Rave Culture Research Paper

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Rave Culture Every human being in their life has been criticized for doing something that they truly love. Whether it is art, sports, music career, religion or a certain cult that they are involved in. This is exactly what is happening to the young people all over the world that dress in flashy clothes, carry glow-sticks and party until the crack of dawn. Most people, no matter how old, have probably heard of raves in their life. Though is what they have been told by the media, gossip in their families and talk on the streets about these certain partygoers really true? By examining the history, stereotypes, and general information about this culture, one may see how raves impact society. Raves began mainly in the United Kingdom, when…show more content…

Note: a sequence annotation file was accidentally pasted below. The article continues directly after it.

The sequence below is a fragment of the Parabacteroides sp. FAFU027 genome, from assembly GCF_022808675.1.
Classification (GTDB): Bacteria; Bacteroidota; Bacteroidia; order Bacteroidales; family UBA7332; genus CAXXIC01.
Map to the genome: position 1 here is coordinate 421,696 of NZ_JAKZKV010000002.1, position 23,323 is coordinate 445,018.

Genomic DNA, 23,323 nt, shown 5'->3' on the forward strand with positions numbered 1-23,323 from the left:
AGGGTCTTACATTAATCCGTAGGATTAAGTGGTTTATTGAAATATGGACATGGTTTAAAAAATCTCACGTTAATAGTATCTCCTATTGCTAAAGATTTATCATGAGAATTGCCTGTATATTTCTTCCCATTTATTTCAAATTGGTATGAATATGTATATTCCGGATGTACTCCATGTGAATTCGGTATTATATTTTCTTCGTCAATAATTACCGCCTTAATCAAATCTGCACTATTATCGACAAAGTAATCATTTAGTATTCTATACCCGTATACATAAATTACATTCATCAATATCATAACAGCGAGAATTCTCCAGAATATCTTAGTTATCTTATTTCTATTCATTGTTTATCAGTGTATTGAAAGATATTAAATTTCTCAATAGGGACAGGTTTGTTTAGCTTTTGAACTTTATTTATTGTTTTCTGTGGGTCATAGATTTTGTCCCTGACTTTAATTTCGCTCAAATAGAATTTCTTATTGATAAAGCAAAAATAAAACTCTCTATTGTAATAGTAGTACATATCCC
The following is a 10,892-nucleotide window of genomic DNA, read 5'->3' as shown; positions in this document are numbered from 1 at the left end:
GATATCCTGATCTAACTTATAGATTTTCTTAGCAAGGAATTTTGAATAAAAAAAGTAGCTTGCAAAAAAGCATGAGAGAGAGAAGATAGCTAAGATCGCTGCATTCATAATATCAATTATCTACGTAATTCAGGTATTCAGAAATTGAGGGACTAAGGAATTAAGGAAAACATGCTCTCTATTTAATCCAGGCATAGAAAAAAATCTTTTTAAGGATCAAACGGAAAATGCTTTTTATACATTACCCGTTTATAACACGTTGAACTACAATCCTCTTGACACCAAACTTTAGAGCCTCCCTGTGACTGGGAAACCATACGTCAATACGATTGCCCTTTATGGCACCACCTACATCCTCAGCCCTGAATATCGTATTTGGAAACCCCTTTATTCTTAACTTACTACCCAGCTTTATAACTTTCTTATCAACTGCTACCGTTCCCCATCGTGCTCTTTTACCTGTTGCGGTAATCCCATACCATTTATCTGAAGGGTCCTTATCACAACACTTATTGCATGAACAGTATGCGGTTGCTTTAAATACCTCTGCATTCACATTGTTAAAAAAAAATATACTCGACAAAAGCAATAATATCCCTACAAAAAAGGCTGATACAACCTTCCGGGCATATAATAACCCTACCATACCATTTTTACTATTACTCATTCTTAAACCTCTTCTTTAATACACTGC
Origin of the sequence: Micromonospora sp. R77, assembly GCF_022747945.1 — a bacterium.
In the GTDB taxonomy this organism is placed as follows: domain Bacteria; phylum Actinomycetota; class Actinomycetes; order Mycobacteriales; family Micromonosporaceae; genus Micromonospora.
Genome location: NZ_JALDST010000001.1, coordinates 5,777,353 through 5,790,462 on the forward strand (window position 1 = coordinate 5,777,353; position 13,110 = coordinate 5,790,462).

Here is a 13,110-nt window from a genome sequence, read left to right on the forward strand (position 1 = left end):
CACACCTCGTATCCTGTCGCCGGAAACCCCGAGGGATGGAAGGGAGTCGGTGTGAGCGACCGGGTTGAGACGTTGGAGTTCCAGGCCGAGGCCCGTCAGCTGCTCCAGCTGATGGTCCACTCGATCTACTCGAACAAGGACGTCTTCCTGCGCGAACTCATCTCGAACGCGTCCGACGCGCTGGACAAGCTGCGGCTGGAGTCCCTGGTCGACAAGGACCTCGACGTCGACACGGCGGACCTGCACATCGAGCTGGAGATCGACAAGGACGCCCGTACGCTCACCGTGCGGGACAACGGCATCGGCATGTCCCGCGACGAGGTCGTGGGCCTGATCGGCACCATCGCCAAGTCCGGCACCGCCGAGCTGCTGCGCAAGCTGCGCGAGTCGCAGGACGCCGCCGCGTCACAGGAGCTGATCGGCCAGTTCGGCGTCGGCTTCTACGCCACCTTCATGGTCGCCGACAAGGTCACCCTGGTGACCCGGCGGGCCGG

It has helped young teens in time of depression and solitude. The rave culture accepts these people that need to find a place in the world where no one will judge them by their past, family life, interests and dress code. Ravers love each other and will accept anyone no matter how bizarre or broken they might be. That is the ideal of PLUR! In fact, multiple raves in the US are sponsored by good causes, such as canned food or clothes drives. The media needs to discover and strongly focus on the positive of the rave scene, not only the drug use. The media and news reporters, plus videos on raves, never even mention the significant part of the rave culture, which happens to be the PLUR. For instance, Sandra Pupatello made a video that is shown to students in grades seven through nine called "Dancing in the Dark". This video shows kids the dangers of raves, not once does the visual mention any of the positive in the rave culture, nor does it mention rave being a culture at all. It only portrays raves to be parties that are all about getting high, and the lights, bright colored clothing and glow-sticks are only used for enhancing the drug affect. Equally important, she states the possibility of sexual assault. Which is unrealistic for the fact that many people occupy raves, and others constantly surround the individuals. Most ravers would not promote sexual assault or attack at their gatherings, since it goes against PLUR in every way. For more examples of the media pursuing the negative in the culture, such as a report on the information bulletin in 2006 that stated a twenty three year old man died and a dozen hospitalized after overdosing at a rave. Even though this sounds tragic, notice that this rave held over fifteen thousand people, and less than twenty were hospitalized from drug abuse, and around seventy were caught with ecstasy. A most hypocritical discovery is that society promotes evens such as

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